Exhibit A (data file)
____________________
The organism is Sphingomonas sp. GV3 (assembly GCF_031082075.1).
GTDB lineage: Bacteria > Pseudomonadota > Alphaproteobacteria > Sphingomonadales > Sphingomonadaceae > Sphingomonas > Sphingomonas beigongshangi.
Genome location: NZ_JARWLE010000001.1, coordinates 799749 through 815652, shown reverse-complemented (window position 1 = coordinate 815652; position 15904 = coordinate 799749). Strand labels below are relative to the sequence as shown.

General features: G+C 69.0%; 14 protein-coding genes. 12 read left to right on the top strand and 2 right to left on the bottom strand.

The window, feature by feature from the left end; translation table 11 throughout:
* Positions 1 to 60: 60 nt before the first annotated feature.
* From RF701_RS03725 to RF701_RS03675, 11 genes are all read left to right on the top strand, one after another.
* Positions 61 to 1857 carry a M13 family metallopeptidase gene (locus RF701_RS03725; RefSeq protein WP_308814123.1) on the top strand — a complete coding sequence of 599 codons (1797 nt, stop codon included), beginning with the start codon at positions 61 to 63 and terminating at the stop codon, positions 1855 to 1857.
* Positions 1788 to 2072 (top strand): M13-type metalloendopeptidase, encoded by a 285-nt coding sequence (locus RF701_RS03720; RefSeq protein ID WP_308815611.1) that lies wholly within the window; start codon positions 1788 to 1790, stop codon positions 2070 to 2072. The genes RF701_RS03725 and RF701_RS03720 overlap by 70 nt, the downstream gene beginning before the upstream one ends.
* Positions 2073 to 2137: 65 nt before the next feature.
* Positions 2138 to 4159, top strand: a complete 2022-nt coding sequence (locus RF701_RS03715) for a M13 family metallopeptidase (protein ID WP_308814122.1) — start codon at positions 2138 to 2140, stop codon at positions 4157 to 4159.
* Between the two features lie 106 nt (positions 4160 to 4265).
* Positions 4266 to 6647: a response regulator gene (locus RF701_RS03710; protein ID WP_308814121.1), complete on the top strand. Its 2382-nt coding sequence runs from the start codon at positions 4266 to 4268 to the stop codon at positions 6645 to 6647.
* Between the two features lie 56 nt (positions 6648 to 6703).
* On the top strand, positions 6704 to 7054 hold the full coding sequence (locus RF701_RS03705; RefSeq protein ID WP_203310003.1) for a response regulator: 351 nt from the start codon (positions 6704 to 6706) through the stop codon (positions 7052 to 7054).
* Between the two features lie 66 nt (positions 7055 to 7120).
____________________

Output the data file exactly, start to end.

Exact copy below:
The organism is Sphingomonas sp. GV3 (assembly GCF_031082075.1).
GTDB lineage: Bacteria > Pseudomonadota > Alphaproteobacteria > Sphingomonadales > Sphingomonadaceae > Sphingomonas > Sphingomonas beigongshangi.
Genome location: NZ_JARWLE010000001.1, coordinates 799749 through 815652, shown reverse-complemented (window position 1 = coordinate 815652; position 15904 = coordinate 799749). Strand labels below are relative to the sequence as shown.

General features: G+C 69.0%; 14 protein-coding genes. 12 read left to right on the top strand and 2 right to left on the bottom strand.

The window, feature by feature from the left end; translation table 11 throughout:
* Positions 1 to 60: 60 nt before the first annotated feature.
* From RF701_RS03725 to RF701_RS03675, 11 genes are all read left to right on the top strand, one after another.
* Positions 61 to 1857 carry a M13 family metallopeptidase gene (locus RF701_RS03725; RefSeq protein WP_308814123.1) on the top strand — a complete coding sequence of 599 codons (1797 nt, stop codon included), beginning with the start codon at positions 61 to 63 and terminating at the stop codon, positions 1855 to 1857.
* Positions 1788 to 2072 (top strand): M13-type metalloendopeptidase, encoded by a 285-nt coding sequence (locus RF701_RS03720; RefSeq protein ID WP_308815611.1) that lies wholly within the window; start codon positions 1788 to 1790, stop codon positions 2070 to 2072. The genes RF701_RS03725 and RF701_RS03720 overlap by 70 nt, the downstream gene beginning before the upstream one ends.
* Positions 2073 to 2137: 65 nt before the next feature.
* Positions 2138 to 4159, top strand: a complete 2022-nt coding sequence (locus RF701_RS03715) for a M13 family metallopeptidase (protein ID WP_308814122.1) — start codon at positions 2138 to 2140, stop codon at positions 4157 to 4159.
* Between the two features lie 106 nt (positions 4160 to 4265).
* Positions 4266 to 6647: a response regulator gene (locus RF701_RS03710; protein ID WP_308814121.1), complete on the top strand. Its 2382-nt coding sequence runs from the start codon at positions 4266 to 4268 to the stop codon at positions 6645 to 6647.
* Between the two features lie 56 nt (positions 6648 to 6703).
* On the top strand, positions 6704 to 7054 hold the full coding sequence (locus RF701_RS03705; RefSeq protein ID WP_203310003.1) for a response regulator: 351 nt from the start codon (positions 6704 to 6706) through the stop codon (positions 7052 to 7054).
* Between the two features lie 66 nt (positions 7055 to 7120).